After the recent death threats against the creators of South Park I started to reflect on this bizarre phenomenon. For those that aren’t aware, a minor group of Islamic idiots threatened the writers of the cartoon South Park with death.
It seems to me there’s something rather puerile in telling someone you’re going to kill them. It’s sometimes said in the school playground, “You’re going to die, nah, nah-nah, nah, nah”. It shows the person has lost the argument, feels powerless and cannot find any more constructive methods. In fact, it is an abrogation of argument: the wish to not make an intelligible point but simply to exterminate any dissenting views.
The South Park threat resulted in self-censorship. A character’s comments on free speech and intimidation were censored and the depiction of Mohammed was disguised. South Park is well known for lampooning everything but it seems this little bunch of Moslems had their sense of humour surgically removed when it came to their messenger.
Then we have death threats against the Ghanaian journalist Ato Kwamena Dadzie, detailed in his blog post No Tribe, one nation, because he dared to say he thought threatening kidnapping was wrong. It seems normal ethical values are discarded when group allegiances take precedence over all else.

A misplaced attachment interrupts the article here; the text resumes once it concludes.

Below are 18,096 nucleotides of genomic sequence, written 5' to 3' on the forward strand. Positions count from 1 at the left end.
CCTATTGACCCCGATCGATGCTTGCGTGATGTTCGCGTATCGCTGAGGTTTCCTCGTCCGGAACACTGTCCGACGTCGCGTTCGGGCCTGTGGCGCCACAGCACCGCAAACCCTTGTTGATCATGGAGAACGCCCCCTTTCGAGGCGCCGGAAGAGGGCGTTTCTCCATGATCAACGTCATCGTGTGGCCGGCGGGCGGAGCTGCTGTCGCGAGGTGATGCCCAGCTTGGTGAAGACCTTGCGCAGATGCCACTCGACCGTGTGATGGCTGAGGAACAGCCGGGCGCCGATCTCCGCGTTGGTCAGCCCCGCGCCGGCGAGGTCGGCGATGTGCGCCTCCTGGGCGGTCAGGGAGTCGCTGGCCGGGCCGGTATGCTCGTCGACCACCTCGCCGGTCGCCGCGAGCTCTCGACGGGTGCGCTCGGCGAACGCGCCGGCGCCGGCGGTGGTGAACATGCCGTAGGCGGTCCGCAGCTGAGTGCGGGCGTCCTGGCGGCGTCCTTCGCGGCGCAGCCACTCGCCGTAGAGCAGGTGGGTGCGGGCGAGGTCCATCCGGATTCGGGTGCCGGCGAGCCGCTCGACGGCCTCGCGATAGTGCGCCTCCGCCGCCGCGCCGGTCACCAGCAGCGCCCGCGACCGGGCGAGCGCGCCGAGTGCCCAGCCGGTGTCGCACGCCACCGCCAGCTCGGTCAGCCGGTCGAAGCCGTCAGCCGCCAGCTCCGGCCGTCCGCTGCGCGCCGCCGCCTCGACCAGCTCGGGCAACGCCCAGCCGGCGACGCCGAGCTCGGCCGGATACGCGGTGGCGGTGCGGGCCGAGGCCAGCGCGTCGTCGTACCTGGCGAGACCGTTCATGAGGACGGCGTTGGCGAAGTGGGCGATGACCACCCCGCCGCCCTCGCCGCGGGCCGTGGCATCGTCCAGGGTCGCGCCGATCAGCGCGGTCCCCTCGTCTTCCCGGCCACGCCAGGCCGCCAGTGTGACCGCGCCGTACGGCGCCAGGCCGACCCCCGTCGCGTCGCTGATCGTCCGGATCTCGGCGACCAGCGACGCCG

On a different note, a 419 scammer once threatened me with death-by-juju because I exposed his identity on a website. I told him he should grow up – that this was the 21st century. I challenged him to fulfil his threat to kill me by sunset and I would message him the following morning to tell him how I was doing. Which I subsequently did!
In a modern society there are many different points of view. Some of them we won’t agree with and some of them might even offend us. Being offended is increasingly becoming part of our lives. The mark of our maturity is how we deal with it.